Apple v. Motorola: No compulsory licence defence
Kluwer Patent Blog
January 20, 2012
Please refer to this post as:, ‘Apple v. Motorola: No compulsory licence defence’, Kluwer Patent Blog, January 20 2012, http://patentblog.kluweriplaw.com/2012/01/20/apple-v-motorola-no-compulsory-licence-defence/
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Motorola obtained a first instance judgement against Apple, because iPhone and iPad infringe the European patent No. 1 010 336 declared essential to the GPRS standard by ETSI (European Telecommunications Standards Institute).
Apple’s defence of a compulsory licence under anti-trust law failed.
The German Federal Court of Justice recognised in principle that a defendant sued for patent infringement may put forward the defence that the patentee is abusing a dominant position on the market by refusing to conclude a FRAND (fair, reasonable and non-discriminatory) licence agreement (judgment of 6 May 2009, KZR 39/06 – Orange Book Standard). An abuse of the dominant position of the patentee only applies, however, if the party wishing to obtain a licence has made the patentee an unconditional offer to conclude a licence agreement, which the patentee for its part may not refuse without as a result unreasonably obstructing the party seeking a licence. Furthermore, the licence seeker who already begins using the invention protected by the patent before his offer is accepted must also anticipate his contractual obligations and behave as though the pat¬entee had already accepted his offer. This includes in particular his obligation to render account, and to pay – or at least deposit – the resulting royalties.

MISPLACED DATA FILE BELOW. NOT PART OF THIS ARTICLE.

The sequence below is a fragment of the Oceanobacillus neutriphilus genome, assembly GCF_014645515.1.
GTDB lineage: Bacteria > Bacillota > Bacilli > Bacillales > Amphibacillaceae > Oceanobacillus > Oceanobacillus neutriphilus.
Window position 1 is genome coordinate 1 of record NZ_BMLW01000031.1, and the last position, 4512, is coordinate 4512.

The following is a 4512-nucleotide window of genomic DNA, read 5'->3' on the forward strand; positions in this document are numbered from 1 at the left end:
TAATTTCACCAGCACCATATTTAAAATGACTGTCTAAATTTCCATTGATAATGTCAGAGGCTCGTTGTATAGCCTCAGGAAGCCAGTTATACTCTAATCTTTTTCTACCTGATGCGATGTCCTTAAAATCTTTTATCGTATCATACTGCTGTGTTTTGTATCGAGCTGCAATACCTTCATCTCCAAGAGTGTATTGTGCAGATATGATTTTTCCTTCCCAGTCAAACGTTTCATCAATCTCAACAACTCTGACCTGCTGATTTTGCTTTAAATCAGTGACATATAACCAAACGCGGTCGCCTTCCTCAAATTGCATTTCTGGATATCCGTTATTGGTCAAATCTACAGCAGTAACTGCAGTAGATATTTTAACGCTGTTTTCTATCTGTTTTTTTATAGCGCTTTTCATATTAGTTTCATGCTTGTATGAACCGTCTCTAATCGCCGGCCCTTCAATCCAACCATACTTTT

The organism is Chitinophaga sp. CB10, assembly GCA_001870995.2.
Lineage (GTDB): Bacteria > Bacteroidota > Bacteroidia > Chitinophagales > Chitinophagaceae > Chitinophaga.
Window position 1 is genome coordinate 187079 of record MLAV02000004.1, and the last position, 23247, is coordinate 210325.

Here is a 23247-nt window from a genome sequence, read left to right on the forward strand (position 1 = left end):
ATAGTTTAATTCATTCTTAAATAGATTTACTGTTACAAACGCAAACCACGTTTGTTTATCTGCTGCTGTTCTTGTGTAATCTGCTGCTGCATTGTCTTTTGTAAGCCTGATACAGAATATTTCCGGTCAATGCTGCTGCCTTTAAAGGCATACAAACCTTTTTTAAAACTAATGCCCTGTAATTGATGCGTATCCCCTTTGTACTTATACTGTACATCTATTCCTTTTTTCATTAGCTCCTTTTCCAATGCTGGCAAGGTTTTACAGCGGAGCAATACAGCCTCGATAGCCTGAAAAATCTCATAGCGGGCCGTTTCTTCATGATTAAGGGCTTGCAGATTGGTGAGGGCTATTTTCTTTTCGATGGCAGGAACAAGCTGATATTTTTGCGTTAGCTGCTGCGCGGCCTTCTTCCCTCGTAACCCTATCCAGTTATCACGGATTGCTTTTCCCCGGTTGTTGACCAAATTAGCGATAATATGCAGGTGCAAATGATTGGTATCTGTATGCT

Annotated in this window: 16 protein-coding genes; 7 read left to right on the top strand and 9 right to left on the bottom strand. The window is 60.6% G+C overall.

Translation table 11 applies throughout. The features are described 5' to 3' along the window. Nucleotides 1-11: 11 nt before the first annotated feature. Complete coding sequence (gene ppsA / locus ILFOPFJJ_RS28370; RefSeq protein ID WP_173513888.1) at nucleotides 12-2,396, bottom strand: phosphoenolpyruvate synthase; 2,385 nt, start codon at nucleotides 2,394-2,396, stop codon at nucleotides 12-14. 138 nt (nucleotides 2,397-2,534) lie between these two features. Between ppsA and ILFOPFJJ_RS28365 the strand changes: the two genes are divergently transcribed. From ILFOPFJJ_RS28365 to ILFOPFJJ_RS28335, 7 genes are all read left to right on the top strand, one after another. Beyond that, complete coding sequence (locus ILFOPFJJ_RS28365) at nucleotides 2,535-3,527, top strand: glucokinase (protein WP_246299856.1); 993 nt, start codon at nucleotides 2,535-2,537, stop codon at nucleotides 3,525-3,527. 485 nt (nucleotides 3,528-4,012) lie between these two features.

The District Court (Landgericht) Mannheim has now decided that the licence seeker is obliged to acknowledge his obligation to pay damages for use actions performed in the past, if he used the patent without making the patentee an offer satisfying the criteria laid down in the Orange Book Standard decision (judgement of 9 December 2011, court ref.: 7 O 122/11). Apple had not acknowledged its obligation to pay damages on the merits, but merely undertook to conclude a licence agreement, to make a “one-off payment” (the nature of which was not specified), together with interest, for producing, offering, distributing on the market, using and importing and possessing the licensed products. Motorola was merely supposed to be able to reserve the right to assert higher claims for damages for those actions which exceed the one-off payment. In that case, however, Apple would not abandon its attacks on the validity of the patent in suit. The court decided that the patentee is not obliged to accept such an offer, and is thus behaving in compliance with anti-trust law if he rejects the offer.
Apple’s appeal is pending with the Oberlandesgericht Karlsruhe (court ref.: 6 U 136/11). It will be interesting to see whether the decision will be confirmed on appeal.
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